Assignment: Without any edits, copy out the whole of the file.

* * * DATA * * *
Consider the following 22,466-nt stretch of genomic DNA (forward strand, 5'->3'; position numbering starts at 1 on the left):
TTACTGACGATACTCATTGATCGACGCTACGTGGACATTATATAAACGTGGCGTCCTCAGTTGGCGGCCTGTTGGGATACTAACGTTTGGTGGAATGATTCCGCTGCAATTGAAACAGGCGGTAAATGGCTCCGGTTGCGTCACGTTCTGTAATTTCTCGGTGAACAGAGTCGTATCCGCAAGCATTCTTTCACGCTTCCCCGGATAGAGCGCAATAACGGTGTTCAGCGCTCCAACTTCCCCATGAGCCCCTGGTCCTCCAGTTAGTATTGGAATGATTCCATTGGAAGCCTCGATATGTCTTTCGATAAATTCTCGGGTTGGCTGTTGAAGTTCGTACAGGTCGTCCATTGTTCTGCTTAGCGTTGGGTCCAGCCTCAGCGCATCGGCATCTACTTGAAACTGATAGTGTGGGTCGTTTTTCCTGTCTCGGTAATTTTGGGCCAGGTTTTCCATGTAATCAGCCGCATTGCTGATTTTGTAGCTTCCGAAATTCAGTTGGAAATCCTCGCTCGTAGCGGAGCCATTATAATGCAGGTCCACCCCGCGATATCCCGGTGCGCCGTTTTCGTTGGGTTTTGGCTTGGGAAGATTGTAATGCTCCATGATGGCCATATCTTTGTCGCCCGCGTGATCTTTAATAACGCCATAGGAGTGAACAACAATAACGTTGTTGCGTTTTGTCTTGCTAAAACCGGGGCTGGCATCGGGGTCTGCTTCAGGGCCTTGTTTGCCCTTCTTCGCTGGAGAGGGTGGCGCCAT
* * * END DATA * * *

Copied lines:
Consider the following 22,466-nt stretch of genomic DNA (forward strand, 5'->3'; position numbering starts at 1 on the left):
TTACTGACGATACTCATTGATCGACGCTACGTGGACATTATATAAACGTGGCGTCCTCAGTTGGCGGCCTGTTGGGATACTAACGTTTGGTGGAATGATTCCGCTGCAATTGAAACAGGCGGTAAATGGCTCCGGTTGCGTCACGTTCTGTAATTTCTCGGTGAACAGAGTCGTATCCGCAAGCATTCTTTCACGCTTCCCCGGATAGAGCGCAATAACGGTGTTCAGCGCTCCAACTTCCCCATGAGCCCCTGGTCCTCCAGTTAGTATTGGAATGATTCCATTGGAAGCCTCGATATGTCTTTCGATAAATTCTCGGGTTGGCTGTTGAAGTTCGTACAGGTCGTCCATTGTTCTGCTTAGCGTTGGGTCCAGCCTCAGCGCATCGGCATCTACTTGAAACTGATAGTGTGGGTCGTTTTTCCTGTCTCGGTAATTTTGGGCCAGGTTTTCCATGTAATCAGCCGCATTGCTGATTTTGTAGCTTCCGAAATTCAGTTGGAAATCCTCGCTCGTAGCGGAGCCATTATAATGCAGGTCCACCCCGCGATATCCCGGTGCGCCGTTTTCGTTGGGTTTTGGCTTGGGAAGATTGTAATGCTCCATGATGGCCATATCTTTGTCGCCCGCGTGATCTTTAATAACGCCATAGGAGTGAACAACAATAACGTTGTTGCGTTTTGTCTTGCTAAAACCGGGGCTGGCATCGGGGTCTGCTTCAGGGCCTTGTTTGCCCTTCTTCGCTGGAGAGGGTGGCGCCAT